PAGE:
In terms of initial dosing of carbidopa / levodopa (25 mg / 100 mg), Dr. Hung recommends starting at a low dose and gradually increasing. He usually starts a patient on ½ tablet twice per day (once in the morning before breakfast and the next before lunch), then increasing to ½ tablet three times per day (adding in a dose before dinner), and then finally increasing to 1 tablet three times per day. He advises patients to take levodopa / carbidopa before meals, since taking the medication with food (especially a protein-rich meal) can interfere with absorption.
There are several additional classes of medications that can be used for initial therapy. Dopamine agonists including pramipexole and ropinirole, can be used, though they are less effective than carbidopa / levodopa and have more significant short-term side-effects (Stowe et al 2008), including nausea, excessive daytime sleepiness, and impulse control disorders (Corvol et al 2018). Impulse control disorders most commonly manifest as compulsive gambling, hypersexuality, compulsive buying, and binge eating; it is very important to tell patients ahead of time to watch out for any signs of these when prescribing a dopamine agonist, as patients will not usually bring these symptoms up with physicians otherwise. Use of dopamine agonists has also been associated with dopamine agonist withdrawal syndrome (DAWS), which is most likely in patients with impulse control disorders (Rabinak et al 2010, Pondal et al 2013). These side effects of dopamine agonists have “swung the pendulum” back towards using carbidopa / levodopa as initial treatment, according to Dr. Hung. Another option for initial therapy is MAO-B inhibitors (including selegiline, rasagiline, and safinamide), though these agents have a low potency for treating motor symptoms.
In more advanced Parkinson’s disease, patients will often experience a shorter window of time in which levodopa / carbidopa is effective, and tend to develop “on / off” fluctuations in which they experience “wearing off” of the medication towards the end of the dose (Armstrong 2020). This is because levodopa has a short half life in the blood (several hours); while in earlier stages of Parkinson’s disease the body can accommodate this, in later stages the accommodation is less robust, and “wearing off” will occur. Additionally, when patients do take enough medication to achieve an “on” state, they may exhibit too much movement, known as levodopa-induced dyskinesias (Armstrong 2020), which can include writhing, swaying, and bobbing. Thus, the challenge in managing motor symptoms in advanced Parkinson’s disease is trying to strike a balance between “wearing off” (a sign of not enough medication at certain points in the day) and levodopa-induced dyskinesias (a sign of too much medication at certain points in the day.) When patients reach this point, a movement disorder specialist should be involved in management.
In thinking about management of advanced motor symptoms, Dr. Hung notes that thinking about pharmacokinetics is key: essentially, considering how to stretch out the duration of action of levodopa to prevent so many highs and lows. There are several strategies in treating motor symptoms in advanced Parkinson’s disease:
Autonomic symptoms, including constipation, urinary symptoms, and orthostatic hypotension, are very common in Parkinson’s disease. Collaboration between multiple specialties, including urology, GI, neurology, and primary care, is crucial. Notably, dopamine replacement can exacerbate autonomic symptoms, and in more advanced Parkinson’s disease the dose of dopaminergic agents may need to be decreased if autonomic symptoms are an issue. Constipation can be severe, and often require harnessing the full arsenal of bowel medications. Orthostatic hypotension is also a concern, and physicians should have a low threshold to check orthostatics in the office and encourage fluid / salt intake if there are hints of issues with dizziness on standing. More severe orthostatic hypotension may require agents like fludrocortisone or midodrine.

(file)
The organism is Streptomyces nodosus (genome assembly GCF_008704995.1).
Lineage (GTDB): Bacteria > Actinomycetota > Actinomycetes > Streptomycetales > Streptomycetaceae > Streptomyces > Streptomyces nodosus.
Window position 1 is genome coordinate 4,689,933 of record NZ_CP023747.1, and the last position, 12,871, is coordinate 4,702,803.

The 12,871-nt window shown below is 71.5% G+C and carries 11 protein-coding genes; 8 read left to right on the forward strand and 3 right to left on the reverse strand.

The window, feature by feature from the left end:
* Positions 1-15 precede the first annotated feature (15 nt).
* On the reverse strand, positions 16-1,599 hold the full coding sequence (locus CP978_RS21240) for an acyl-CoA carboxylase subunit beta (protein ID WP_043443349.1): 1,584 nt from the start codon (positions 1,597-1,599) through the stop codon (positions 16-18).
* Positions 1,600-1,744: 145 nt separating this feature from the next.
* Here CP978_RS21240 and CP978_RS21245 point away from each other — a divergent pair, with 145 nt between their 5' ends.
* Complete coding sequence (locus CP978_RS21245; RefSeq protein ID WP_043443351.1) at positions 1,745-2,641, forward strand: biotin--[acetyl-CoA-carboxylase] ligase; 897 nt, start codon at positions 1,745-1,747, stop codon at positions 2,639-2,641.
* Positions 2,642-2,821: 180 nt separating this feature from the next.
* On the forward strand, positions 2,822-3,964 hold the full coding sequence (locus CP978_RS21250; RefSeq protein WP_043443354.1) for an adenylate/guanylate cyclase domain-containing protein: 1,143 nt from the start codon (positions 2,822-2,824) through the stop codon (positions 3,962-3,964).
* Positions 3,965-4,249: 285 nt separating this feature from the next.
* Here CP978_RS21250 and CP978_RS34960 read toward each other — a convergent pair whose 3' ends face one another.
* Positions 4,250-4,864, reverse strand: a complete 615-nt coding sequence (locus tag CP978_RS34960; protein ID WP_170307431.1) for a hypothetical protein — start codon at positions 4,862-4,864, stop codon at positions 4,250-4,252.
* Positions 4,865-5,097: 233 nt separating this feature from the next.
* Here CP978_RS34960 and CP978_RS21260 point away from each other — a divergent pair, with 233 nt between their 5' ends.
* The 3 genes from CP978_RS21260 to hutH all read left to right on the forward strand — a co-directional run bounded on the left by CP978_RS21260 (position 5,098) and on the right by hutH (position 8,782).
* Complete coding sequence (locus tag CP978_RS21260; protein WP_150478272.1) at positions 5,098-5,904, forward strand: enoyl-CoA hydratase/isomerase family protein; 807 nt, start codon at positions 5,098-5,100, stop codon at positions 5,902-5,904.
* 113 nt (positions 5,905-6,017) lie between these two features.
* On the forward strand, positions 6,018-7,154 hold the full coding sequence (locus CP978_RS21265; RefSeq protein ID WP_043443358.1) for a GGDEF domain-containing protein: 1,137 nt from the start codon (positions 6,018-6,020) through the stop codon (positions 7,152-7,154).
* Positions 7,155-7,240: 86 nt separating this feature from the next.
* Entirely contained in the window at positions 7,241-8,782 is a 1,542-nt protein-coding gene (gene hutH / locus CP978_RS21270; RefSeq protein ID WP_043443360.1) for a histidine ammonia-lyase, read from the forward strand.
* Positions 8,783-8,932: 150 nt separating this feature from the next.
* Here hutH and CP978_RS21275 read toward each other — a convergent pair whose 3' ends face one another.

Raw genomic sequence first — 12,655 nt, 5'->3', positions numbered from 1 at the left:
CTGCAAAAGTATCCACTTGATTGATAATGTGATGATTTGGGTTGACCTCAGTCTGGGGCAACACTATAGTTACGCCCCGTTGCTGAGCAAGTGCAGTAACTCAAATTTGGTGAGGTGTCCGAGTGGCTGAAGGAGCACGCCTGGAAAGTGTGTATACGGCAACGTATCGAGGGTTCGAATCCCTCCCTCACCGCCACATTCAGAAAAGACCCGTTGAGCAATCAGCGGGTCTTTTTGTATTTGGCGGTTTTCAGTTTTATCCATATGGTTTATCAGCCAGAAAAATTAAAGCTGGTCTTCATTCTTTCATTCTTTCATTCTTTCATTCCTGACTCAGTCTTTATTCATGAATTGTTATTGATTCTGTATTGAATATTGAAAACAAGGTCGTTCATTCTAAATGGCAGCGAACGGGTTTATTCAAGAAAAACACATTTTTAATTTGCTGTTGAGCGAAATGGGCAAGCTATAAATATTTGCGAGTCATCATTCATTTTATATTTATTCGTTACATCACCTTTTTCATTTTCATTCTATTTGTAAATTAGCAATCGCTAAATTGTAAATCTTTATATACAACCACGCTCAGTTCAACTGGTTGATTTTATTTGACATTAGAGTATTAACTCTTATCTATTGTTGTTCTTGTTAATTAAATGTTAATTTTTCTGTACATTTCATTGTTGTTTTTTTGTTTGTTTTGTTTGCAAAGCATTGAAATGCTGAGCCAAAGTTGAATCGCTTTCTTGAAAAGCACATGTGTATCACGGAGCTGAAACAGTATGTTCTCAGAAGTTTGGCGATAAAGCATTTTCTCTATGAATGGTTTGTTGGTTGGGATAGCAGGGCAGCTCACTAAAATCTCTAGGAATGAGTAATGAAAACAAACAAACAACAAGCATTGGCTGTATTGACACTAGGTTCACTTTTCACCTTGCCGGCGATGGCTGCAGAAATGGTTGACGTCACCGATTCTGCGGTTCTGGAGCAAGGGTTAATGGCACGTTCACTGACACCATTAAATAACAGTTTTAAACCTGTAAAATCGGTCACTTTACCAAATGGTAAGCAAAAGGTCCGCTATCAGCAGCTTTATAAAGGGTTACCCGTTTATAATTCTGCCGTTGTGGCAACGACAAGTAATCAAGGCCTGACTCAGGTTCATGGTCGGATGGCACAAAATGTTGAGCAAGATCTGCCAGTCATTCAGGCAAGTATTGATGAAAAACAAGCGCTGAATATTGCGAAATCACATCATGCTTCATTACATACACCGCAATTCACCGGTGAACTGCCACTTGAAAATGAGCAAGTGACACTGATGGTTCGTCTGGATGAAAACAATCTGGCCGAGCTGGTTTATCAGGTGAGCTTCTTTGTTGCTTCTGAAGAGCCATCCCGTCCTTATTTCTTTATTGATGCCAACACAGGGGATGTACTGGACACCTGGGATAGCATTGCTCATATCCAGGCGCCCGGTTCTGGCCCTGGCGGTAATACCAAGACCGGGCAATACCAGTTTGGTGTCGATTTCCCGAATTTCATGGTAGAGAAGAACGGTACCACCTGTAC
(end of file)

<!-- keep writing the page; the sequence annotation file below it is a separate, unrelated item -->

Unlike Alzheimer’s disease, which primarily affects memory / recall, cognitive impairment in advanced Parkinson’s disease usually involves executive dysfunction and visuospatial deficits. The treatment of choice for dementia in Parkinson’s disease is cholinesterase inhibitors; rivastigmine is the one FDA-approved agent to treat Parkinson’s disease dementia (Emre et al 2004). Unfortunately, the response to cholinesterase inhibitors is not very strong.
Psychosis in Parkinson’s Disease is a major risk factor for ending up in a nursing home. Notably, use of antipsychotics can worsen parkinsonian motor symptoms, and antipsychotic agents such as olanzapine and risperidone should be avoided. The three main options for anti-psychotic treatment: quetiapine, pimavanserin, and clozapine (Seppi et al 2019.) Quetiapine is usually the agent of choice for psychosis in Parkinson’s disease. Pimavanserin is another option, though it takes several weeks for medication levels to reach steady-state and often months to see clinical benefit, which is not ideal for the acute setting. Clozapine has good efficacy for psychosis in Parkinson’s Disease, though is often not utilized due to the need to monitor for agranulocytosis.
Anxiety and mood disorders are very common in Parkinson’s disease. In particular, apathy, lack of motivation, and anhedonia are frequent symptoms of depression in Parkinson’s disease. In general, the same agents that are used in the general population for these disorders are also utilized in Parkinson’s disease, including SSRIs, SNRIs, bupropion, and TCAs. Dr. Hung notes that bupropion also has some dopaminergic activity, which can help with apathy and fatigue.
Listeners will develop a framework for the diagnosis of Parkinson’s disease and the management of both motor and non-motor symptoms.
After listening to this episode listeners will…
Dr. Hung reports no financial disclosures. The Curbsiders report no relevant financial disclosures.
Gandhi MM, Hung A, Grant K, Williams PN, Watto MF. “#370: Parkinson’s Disease for Primary Care”. The Curbsiders Internal Medicine Podcast. http://thecurbsiders.com/episode-list December 5, 2022.